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Originally published Thursday, December 6, 2007 at 12:00 AM

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WSU Football | Eastern's Wulff not yet contacted

Eastern Washington coach Paul Wulff is believed to be among the leading candidates to succeed Bill Doba at Washington State, but he hasn't...

Seattle Times staff reporter

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Eastern Washington coach Paul Wulff is believed to be among the leading candidates to succeed Bill Doba at Washington State, but he hasn't heard yet from the Cougars.

That could be because the logistics of a Wulff visit will be pretty simple. He's just 70 miles away in Cheney. Also, WSU athletic director Jim Sterk has been on the East Coast to attend a football awards banquet, but the journey likely included a stop or two to meet candidates.

Wulff said Wednesday, "Obviously, it's a job I'm very interested in."

His Eagles (9-4) were eliminated in the NCAA Football Championship Subdivision quarterfinals Saturday by defending national champion Appalachian State.

Wulff is the choice of former Cougars coach Jim Walden, who recruited him as a player to WSU in 1985. Wulff's Cougars career included playing center on the 1988 team coached by Dennis Erickson that beat No. 1 UCLA and went to the Aloha Bowl. The next year, he was second-team All-Pac-10 center on the team coached by Mike Price.

Wulff, 40, has a 53-40 record at Eastern and only one losing season. He has been Big Sky coach of the year three times.

Walden said he thinks Wulff is the right choice because:

• "He was a Cougar and he knows the terrain."

• He grew up in California and could say to recruits, "I was born and raised right here in California and the greatest decision I ever made was to go to Washington State."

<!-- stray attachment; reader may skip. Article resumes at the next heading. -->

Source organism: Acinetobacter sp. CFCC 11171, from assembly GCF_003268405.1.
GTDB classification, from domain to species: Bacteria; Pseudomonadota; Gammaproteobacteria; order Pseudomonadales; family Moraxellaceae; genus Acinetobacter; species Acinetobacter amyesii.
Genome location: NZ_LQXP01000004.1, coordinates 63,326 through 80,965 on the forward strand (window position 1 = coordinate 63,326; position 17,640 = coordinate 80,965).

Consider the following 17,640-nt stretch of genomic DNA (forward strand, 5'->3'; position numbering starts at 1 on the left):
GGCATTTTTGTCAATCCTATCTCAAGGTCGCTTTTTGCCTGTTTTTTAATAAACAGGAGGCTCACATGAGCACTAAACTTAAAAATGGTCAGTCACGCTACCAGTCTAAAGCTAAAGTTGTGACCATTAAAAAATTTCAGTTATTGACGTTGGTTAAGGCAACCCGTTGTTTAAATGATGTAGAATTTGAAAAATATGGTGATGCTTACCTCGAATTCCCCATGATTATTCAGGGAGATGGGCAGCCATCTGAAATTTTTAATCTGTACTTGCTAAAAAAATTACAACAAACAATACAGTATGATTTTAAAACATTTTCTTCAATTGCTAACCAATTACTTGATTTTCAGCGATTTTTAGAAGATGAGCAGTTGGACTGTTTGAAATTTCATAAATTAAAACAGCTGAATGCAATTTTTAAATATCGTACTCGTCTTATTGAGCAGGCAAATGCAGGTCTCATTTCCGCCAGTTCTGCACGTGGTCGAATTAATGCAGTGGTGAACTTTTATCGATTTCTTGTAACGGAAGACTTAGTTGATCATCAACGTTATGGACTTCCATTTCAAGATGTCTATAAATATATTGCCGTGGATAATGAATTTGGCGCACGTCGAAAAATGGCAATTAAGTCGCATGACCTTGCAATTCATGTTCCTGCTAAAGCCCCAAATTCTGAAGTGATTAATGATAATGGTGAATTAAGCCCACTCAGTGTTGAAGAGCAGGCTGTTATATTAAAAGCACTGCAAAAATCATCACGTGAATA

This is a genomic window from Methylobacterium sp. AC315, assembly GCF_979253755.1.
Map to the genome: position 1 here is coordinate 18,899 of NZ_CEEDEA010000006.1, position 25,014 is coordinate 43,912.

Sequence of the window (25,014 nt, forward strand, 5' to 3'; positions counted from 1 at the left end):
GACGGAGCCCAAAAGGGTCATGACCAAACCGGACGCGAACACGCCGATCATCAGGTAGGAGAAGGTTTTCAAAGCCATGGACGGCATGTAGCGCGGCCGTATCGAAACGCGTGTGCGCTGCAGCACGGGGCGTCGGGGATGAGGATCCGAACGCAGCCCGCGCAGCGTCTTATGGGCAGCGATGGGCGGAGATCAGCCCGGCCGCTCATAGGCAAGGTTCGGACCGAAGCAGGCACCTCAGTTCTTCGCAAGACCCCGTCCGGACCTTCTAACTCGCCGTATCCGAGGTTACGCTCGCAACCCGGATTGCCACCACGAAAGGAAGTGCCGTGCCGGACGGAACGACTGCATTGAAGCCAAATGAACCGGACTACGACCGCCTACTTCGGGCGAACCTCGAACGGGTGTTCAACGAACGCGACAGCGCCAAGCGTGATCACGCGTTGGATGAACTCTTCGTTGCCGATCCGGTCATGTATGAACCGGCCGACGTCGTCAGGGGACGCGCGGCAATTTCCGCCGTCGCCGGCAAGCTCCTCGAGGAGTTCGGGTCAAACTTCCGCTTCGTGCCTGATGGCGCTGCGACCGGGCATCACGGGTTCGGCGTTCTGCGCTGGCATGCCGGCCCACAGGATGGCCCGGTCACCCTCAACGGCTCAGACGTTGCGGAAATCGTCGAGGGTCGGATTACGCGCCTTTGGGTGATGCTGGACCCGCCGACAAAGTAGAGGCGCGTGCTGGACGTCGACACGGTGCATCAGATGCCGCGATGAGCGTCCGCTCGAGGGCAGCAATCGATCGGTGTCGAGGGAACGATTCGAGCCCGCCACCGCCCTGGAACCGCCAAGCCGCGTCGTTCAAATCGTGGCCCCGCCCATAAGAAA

• "He is creative as a coach. ... He changed a lot of his offense this year."

• "He probably knows every high-school coach in Washington."

Indeed, EWU's summer football camp draws more than 1,500 players who arrive with their teams and coaches.

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The Eastern Washington roster has averaged about 85 percent in-state players.

Wulff joined the EWU staff in 1993 as a volunteer coach after playing in the World Football League. He was promoted to offensive coordinator in 1998 and to head coach in 2000.

Wulff's life has included tragedy. His mother disappeared in 1979 when he was 12 and her body never was found.

"My dad was the suspect but there was never enough evidence to go to trial," said Wulff, who was raised by an aunt and uncle and later lived with an older brother. The family lived in Davis, Calif. His father died about 1 ½ years ago.

Wulff's first wife, Tammy, a Bainbridge Island native, died of brain cancer in 2002. He is remarried and he and his wife, Sherry, have sons ages 4 and 1 plus her 12-year-old daughter.

Asked to name his strength as a coach, Wulff said, "Evaluating coaches and players. ... Always looking to try something new to stay on top of the curve. Making sure we are one step ahead of somebody somehow, some way."

Note

• The Los Angeles Times reported that Washington State has made contact with representatives of DeWayne Walker, UCLA defensive coordinator promoted to acting head coach after the firing of Karl Dorrell.

Copyright © 2007 The Seattle Times Company

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